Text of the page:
WHALE RIDER (A-3, PG-13): In a summer swimming with movies about fathers and sons,
this cinematic treasure about the role of a daughter in the family, the community
and the culture is for everyone (except the youngest children).
In a hospital along the eastern coast of New Zealand, a young Maori
mother struggles to give birth. Twins are born as her husband, Porourangi (Cliff
Curtis), hovers near. When both mother and the male child die, Porourangi is
devastated. His father, Koro (Rawiri Paratene), the chief of the tribe, tells
him to come home to find a new wife and try for a son.
Koro's heartless attitude is focused on the line of male descendents.
Thus, he ignores the girl-child, Pai (Keisha Castle-Hughes). Porourangi, angry
at his father and unwilling to take up his own role as the next chief, leaves
Pai to his parents to raise. His ceremonial canoe sits unfinished near the shore,
a sign of the struggle between ways of the old world and the new.
Koro begins to love and care for Pai, who is captivated by the myths
of her people and continually asks about how their ancestor rode a whale across
the ocean to New Zealand. Now 11 years old, she shows her love for her people
by nagging them about their smoking.
Koro begins a special school to teach the boys of the tribe about
their culture, and to develop "strength, courage, intelligence and leadership."
Although he wants to identify a prophet who will lead them, he harshly excludes
Pai because she is a girl. She is irrepressible, however, and takes traditional
fighting lessons from her uncle.
Whale Rider is based on the 1987 novel by New Zealand Maori
author Witi Ihimaera. Three-time director Niki Caro brings her own feminine
perspective to the development of the characters. This is especially true
of the women in the film, who are strong, gentle, loving and humorous. Although
not a Maori, Caro seems to share their soul in ways reminiscent of John Sayles's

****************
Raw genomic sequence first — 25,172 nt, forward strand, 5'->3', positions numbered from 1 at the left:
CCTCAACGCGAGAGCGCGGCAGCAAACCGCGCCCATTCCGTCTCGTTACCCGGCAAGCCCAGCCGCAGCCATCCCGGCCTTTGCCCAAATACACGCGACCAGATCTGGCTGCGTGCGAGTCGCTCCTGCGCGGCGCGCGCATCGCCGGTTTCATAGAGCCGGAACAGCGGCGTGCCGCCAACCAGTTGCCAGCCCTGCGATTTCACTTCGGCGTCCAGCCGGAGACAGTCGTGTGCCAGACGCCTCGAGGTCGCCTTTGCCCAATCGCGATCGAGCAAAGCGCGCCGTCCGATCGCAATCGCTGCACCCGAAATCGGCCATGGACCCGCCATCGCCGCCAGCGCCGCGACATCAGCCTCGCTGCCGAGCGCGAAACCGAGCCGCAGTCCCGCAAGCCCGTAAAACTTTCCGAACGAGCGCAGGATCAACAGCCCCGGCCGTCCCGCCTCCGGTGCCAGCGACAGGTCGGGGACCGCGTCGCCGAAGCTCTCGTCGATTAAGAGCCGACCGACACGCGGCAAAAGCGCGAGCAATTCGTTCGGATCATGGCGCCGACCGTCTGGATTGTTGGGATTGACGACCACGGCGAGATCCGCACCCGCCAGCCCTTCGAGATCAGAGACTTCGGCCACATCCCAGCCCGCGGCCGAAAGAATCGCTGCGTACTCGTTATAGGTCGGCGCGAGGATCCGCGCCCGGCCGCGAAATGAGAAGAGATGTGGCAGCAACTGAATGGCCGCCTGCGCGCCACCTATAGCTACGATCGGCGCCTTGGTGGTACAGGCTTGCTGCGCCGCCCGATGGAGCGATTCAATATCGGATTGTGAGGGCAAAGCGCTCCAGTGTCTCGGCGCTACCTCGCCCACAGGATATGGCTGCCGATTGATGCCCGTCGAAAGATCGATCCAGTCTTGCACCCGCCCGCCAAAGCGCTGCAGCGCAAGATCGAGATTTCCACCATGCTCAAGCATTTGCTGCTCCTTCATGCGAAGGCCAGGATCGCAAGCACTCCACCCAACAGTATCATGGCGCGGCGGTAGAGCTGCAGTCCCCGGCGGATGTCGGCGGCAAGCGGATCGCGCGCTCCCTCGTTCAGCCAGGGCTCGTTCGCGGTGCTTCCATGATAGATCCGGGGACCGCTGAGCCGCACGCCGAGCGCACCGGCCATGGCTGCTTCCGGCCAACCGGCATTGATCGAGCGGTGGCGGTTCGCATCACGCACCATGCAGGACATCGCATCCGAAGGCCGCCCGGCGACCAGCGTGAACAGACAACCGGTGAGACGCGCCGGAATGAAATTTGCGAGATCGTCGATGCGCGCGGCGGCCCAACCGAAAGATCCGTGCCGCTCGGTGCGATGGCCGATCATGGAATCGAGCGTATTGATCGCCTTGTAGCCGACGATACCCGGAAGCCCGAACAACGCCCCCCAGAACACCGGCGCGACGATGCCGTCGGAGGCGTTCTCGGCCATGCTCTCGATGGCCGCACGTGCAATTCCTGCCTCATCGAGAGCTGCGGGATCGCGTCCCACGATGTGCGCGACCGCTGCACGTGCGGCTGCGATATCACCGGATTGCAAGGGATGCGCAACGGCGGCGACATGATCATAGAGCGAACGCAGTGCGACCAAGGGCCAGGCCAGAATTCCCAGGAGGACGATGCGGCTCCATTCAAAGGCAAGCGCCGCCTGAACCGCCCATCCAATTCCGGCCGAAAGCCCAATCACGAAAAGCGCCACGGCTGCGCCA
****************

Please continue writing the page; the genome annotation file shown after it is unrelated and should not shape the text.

film The Secret of Roan Inish, Scott O'Dell's novel Island of the
Blue Dolphins and Anne Morrow Lindbergh's memoir Gift of the Sea.
The final 20 minutes of the film are perfectly rendered and hauntingly
beautiful. Insight about family, the struggle of indigenous peoples to preserve
their cultures in an always changing world, goodness, the meaning of life, and
love and respect for creation. Some mild problem language and a brief
FINDING NEMO (A-1, G): At first, everything seems to be going along swimmingly. Marlin (voice
of Albert Brooks) and his wife, Coral (Elizabeth Perkins), are two fish who
are expecting a very large family. They have just found a home in the safe "seaburbs"
of the Great Barrier Reef near Australia. Suddenly, barracudas attack: They
eat Coral and all but one of the couple's eggs.
That solitary little egg grows up to be Nemo (Alexander Gould),
who is just about to start his first day at school. His neurotic dad shares
his fear of his environment and lays down the safety rules as he accompanies
the little fish to school.
It doesn't take the adventurous Nemo long to go off the deep
end of the reef and end up in the net of a diver, however. This galvanizes the
fearful Marlin into action and he starts off on a journey to bring his young
son, who has one fin smaller than the other, home again.
Soon, Marlin encounters Dory (Ellen DeGeneres), a memory-challenged
blue tang fish. She provides little help but her antics lighten the mood. She
accompanies Marlin on his odyssey to find Nemo, who is now in a dentist's fish
tank in Sydney.
Not long into the current, Marlin and Dory run into Bruce, a great
white shark (Barry Humphries) who persuades them to attend a meeting of Fish-eaters
Anonymous. "Fish are friends—not food," the sharks chant. A little blood in
the water sends Bruce right off the wagon, but Marlin and Dory escape to continue
Meanwhile, Nemo and his companions in the fish tank work to escape